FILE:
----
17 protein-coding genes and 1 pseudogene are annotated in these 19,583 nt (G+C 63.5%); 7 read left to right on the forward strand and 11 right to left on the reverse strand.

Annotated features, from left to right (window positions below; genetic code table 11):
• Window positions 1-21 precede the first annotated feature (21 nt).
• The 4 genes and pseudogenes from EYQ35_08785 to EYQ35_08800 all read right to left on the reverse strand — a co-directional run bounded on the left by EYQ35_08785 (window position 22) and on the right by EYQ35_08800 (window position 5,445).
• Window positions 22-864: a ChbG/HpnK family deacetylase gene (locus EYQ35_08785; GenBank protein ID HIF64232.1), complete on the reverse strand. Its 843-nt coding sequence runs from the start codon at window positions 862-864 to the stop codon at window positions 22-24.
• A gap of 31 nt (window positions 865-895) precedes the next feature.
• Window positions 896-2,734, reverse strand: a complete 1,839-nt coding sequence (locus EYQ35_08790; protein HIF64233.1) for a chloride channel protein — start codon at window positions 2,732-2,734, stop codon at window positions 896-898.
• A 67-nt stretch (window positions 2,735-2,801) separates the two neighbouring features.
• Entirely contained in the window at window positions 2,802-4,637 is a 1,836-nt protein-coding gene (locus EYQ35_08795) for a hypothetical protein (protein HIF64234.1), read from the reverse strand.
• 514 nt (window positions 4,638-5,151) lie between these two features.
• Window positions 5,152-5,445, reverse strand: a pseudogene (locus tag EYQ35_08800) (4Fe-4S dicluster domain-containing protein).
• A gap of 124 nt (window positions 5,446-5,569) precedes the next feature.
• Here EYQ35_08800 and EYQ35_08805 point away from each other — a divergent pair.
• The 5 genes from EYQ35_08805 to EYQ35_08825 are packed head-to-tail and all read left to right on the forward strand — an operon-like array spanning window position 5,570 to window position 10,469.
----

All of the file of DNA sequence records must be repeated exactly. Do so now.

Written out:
17 protein-coding genes and 1 pseudogene are annotated in these 19,583 nt (G+C 63.5%); 7 read left to right on the forward strand and 11 right to left on the reverse strand.

Annotated features, from left to right (window positions below; genetic code table 11):
• Window positions 1-21 precede the first annotated feature (21 nt).
• The 4 genes and pseudogenes from EYQ35_08785 to EYQ35_08800 all read right to left on the reverse strand — a co-directional run bounded on the left by EYQ35_08785 (window position 22) and on the right by EYQ35_08800 (window position 5,445).
• Window positions 22-864: a ChbG/HpnK family deacetylase gene (locus EYQ35_08785; GenBank protein ID HIF64232.1), complete on the reverse strand. Its 843-nt coding sequence runs from the start codon at window positions 862-864 to the stop codon at window positions 22-24.
• A gap of 31 nt (window positions 865-895) precedes the next feature.
• Window positions 896-2,734, reverse strand: a complete 1,839-nt coding sequence (locus EYQ35_08790; protein HIF64233.1) for a chloride channel protein — start codon at window positions 2,732-2,734, stop codon at window positions 896-898.
• A 67-nt stretch (window positions 2,735-2,801) separates the two neighbouring features.
• Entirely contained in the window at window positions 2,802-4,637 is a 1,836-nt protein-coding gene (locus EYQ35_08795) for a hypothetical protein (protein HIF64234.1), read from the reverse strand.
• 514 nt (window positions 4,638-5,151) lie between these two features.
• Window positions 5,152-5,445, reverse strand: a pseudogene (locus tag EYQ35_08800) (4Fe-4S dicluster domain-containing protein).
• A gap of 124 nt (window positions 5,446-5,569) precedes the next feature.
• Here EYQ35_08800 and EYQ35_08805 point away from each other — a divergent pair.
• The 5 genes from EYQ35_08805 to EYQ35_08825 are packed head-to-tail and all read left to right on the forward strand — an operon-like array spanning window position 5,570 to window position 10,469.